After nine years in the NFL, Arthur Moats is ready to move on with life’s work.
Retirement is a decision Moats’ publicly announced last week but considered for the past three years, including prior to his final season with the Pittsburgh Steelers in 2017. Spending part of last season on injured reserve as a member of the Arizona Cardinals allowed for time to reflect on his career and future, pushing him closer to retirement.
A 6th round picks out of James Madison, he hangs up his cleats after an impressive career. The Buffalo Bills took a chance on him with the 178th pick, turning that opportunity into an NFL resume that includes 202 tackles, 16.5 sacks, and 45 starts.
But Moats knew it was time to walk away from the game.
“Once I got hurt and was on injured reserve, it gave me time to really think about everything,” he told me in an interview over the weekend. “Said to myself, if this is 100% what I want to do in terms of retiring. So when I came back in October, November, once I did the injury settlement, I really just started hopping into the media thing and enjoying the family time and seeing what it would be like not playing football.”
Even though Moats won’t be suiting up anymore, odds are good you’ll hear from him this year. He’s jumped into TV and radio, periodically appearing on Steelers Nation Radio. He says there’s talks between he and the team for something full-time but has gotten interest from other outlets and is currently weighing his options.
After four years in Buffalo, Moats was slated to hit free agency for the 2014 season. A reunion with the Bills wasn’t in the cards. Three teams expressed interest in him. There was Cleveland, hiring Mike Pettine to be their head coach, who served as Moats’ DC in Buffalo. There was New England, perennial powerhouse who would go on to win the Super Bowl later that year. Then there was Pittsburgh.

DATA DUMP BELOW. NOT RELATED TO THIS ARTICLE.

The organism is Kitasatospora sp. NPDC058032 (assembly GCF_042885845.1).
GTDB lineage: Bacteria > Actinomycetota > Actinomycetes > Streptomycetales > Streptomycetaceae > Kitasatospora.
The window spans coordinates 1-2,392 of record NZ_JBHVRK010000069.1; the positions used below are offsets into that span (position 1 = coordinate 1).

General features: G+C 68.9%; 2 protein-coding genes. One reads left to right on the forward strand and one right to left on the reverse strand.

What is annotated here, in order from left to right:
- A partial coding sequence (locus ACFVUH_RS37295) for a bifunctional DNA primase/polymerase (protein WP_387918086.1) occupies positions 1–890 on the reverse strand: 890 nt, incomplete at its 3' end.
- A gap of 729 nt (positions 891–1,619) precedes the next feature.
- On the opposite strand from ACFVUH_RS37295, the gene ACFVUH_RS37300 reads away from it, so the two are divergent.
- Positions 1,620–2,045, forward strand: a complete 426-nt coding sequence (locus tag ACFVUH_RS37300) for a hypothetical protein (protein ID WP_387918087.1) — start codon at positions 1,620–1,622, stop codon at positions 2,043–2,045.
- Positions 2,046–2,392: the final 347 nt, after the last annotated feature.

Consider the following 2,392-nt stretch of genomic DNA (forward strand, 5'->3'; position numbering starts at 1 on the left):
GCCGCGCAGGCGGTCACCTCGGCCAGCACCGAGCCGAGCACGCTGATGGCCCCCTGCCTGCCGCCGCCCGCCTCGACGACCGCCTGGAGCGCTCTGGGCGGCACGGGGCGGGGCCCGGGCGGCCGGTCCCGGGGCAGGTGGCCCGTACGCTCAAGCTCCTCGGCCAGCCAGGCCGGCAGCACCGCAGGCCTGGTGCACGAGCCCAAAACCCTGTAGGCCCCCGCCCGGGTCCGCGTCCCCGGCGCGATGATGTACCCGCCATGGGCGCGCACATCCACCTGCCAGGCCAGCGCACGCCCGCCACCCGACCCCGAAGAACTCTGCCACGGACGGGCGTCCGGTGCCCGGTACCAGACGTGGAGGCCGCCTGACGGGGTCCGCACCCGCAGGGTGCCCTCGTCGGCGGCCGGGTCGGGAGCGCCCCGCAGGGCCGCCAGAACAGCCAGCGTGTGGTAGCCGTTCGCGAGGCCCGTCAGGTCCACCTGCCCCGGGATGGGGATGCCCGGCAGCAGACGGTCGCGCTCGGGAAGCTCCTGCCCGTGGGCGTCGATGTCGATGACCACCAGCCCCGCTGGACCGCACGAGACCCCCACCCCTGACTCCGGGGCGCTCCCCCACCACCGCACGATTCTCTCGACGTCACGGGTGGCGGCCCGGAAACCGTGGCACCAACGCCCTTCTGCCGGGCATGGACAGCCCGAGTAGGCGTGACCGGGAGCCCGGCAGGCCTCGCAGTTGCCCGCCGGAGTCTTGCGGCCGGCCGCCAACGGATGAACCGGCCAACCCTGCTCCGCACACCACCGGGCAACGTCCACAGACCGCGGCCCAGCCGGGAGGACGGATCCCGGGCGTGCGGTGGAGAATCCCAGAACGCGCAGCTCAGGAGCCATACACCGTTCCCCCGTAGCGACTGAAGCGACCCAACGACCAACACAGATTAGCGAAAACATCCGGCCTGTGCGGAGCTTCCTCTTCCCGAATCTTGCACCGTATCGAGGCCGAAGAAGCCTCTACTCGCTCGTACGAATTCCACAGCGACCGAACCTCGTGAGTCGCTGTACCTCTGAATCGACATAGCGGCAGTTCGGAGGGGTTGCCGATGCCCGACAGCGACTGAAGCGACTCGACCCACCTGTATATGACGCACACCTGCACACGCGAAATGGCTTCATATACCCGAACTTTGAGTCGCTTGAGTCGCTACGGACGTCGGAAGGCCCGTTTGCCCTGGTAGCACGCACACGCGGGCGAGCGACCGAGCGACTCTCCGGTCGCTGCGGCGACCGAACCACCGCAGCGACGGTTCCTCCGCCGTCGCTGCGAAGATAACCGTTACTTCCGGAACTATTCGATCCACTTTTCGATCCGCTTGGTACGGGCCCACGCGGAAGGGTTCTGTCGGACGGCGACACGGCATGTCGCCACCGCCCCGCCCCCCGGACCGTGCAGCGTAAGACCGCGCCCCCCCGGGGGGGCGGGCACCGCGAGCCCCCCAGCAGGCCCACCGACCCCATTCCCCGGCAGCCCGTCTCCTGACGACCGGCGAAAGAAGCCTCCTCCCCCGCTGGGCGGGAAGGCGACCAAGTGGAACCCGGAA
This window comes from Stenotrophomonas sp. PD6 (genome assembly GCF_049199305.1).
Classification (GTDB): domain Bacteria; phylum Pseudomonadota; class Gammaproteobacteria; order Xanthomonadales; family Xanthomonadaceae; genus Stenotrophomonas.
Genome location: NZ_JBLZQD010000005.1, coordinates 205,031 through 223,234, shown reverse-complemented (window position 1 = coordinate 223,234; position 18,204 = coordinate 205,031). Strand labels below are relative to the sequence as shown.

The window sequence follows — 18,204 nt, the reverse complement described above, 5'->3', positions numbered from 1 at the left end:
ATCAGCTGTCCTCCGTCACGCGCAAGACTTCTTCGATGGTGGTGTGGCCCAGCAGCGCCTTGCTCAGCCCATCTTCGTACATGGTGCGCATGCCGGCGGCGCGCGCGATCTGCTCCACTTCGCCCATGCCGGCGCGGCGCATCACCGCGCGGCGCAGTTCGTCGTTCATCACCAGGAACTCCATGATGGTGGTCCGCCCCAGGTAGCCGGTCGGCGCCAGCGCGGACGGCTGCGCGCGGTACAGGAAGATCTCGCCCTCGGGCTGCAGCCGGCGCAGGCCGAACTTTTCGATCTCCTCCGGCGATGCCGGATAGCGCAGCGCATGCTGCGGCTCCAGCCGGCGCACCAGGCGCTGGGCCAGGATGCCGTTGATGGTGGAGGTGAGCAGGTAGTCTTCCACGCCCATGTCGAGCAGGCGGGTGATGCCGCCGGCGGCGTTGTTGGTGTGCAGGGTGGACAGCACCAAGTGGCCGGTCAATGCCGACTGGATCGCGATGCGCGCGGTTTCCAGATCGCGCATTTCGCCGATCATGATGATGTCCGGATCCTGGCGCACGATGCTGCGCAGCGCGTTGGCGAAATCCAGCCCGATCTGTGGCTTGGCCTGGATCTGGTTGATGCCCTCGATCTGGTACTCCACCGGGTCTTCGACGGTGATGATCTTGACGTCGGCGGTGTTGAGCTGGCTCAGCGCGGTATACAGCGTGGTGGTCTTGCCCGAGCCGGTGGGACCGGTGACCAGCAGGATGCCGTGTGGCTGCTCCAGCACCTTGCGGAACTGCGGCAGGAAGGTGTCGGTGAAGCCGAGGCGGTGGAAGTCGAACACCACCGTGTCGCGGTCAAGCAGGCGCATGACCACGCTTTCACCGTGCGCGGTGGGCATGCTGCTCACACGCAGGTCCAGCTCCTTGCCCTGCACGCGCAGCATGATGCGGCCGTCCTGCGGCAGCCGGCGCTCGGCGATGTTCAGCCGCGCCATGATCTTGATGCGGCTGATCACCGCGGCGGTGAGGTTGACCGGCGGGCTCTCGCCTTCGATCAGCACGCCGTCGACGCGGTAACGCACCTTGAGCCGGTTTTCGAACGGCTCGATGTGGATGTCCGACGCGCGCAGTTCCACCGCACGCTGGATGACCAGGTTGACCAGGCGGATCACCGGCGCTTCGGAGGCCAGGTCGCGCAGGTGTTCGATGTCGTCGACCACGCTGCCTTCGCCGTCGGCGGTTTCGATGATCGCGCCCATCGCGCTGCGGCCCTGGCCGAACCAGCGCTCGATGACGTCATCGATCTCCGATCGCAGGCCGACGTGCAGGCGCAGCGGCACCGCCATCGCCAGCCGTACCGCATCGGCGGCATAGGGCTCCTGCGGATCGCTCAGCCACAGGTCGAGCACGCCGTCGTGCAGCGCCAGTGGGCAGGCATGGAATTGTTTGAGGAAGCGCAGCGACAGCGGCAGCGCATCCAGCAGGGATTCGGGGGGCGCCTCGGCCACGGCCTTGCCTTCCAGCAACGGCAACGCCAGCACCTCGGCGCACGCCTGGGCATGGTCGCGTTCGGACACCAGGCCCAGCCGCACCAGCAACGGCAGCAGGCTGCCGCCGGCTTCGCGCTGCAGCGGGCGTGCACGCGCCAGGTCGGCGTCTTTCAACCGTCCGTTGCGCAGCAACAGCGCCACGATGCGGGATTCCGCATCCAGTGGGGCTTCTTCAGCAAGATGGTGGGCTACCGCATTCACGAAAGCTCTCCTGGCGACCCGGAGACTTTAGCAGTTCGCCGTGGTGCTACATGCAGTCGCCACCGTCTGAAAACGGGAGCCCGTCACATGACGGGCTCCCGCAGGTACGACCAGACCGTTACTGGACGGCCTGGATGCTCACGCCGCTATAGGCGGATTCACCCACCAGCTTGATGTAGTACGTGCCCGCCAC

To some, the Steelers would’ve been last on that list. Going to Cleveland meant having the head coach in your corner. New England, on paper, was the best chance to win. But after Mike Tomlin called and spoke to Moats, he was sold.
“The biggest thing in making Pittsburgh the final choice was my comfort level with Coach Tomlin. Me and him being from the same hometown, understanding the type of success that he had, and also the continuity they had with the group in Pittsburgh. From a coaching standpoint versus Cleveland where they had a lot of turnover.”
He admits going to the Steelers over the Patriots had a little something to do with a high school and collegiate mentality of not joining your rivals.
“For me, really deciding Pittsburgh over New England, New England was in my division at the time in Buffalo. I felt like going back to that college mentality that I was loyal to my team and I didn’t want to go to my rival.”
But coming to Pittsburgh had a cost and a risk. Literally. Moats signed a one-year, veteran minimum deal worth $795,000. He took Tomlin at his word that if he came in and produced, the team would agree to an extension the following offseason.
“Coach Tomlin was basically saying, ‘hey, I know you can rush the passer. I remember you doing it. If you come take a chance on us, we’ll take a chance on you. If you come here on a one-year, vet minimum contract we’ll extend you and give you a nicer contract in the future.'”
In 2014, Moats started nine games, picked up four sacks, fourth on the team, and the organization stuck to their promise. He signed a three year, $8 million contract before free agency began.
After a difficult 2019 offseason, Tomlin and the Steelers’ culture has come under fire. Some of it fair, there’s always going to be criticism after a messy divorce like the one the team and Antonio Brown underwent. But Moats defended Tomlin and his record for what he brought as a coach and leader. In Pittsburgh, he grew a better understanding of how to watch tape.
“I remember when I was in Buffalo I watched film from a defensive standpoint. How I would attack a player, or what coverage we’re trying to do. Whereas [Tomlin] showed me how to watch film from an offensive perspective. Basically, saying if we’re running this defense, how is the team going to attack? If you were on offense right now, how would you attack this play? What would give you the most success? So for me, that changed my whole outlook on the game. When we call certain plays, now I know this is a weakness. When we call this play, I know this is what a team is going to be looking to do in terms of attacking. And it ultimately I thought it helped me grow and become a better player because of that.”
Off the field, Moats says Tomlin stressed balance in life, a difficult line for many pro athletes to walk given the pressure of the NFL. And in doing so, it’ll make you a better player.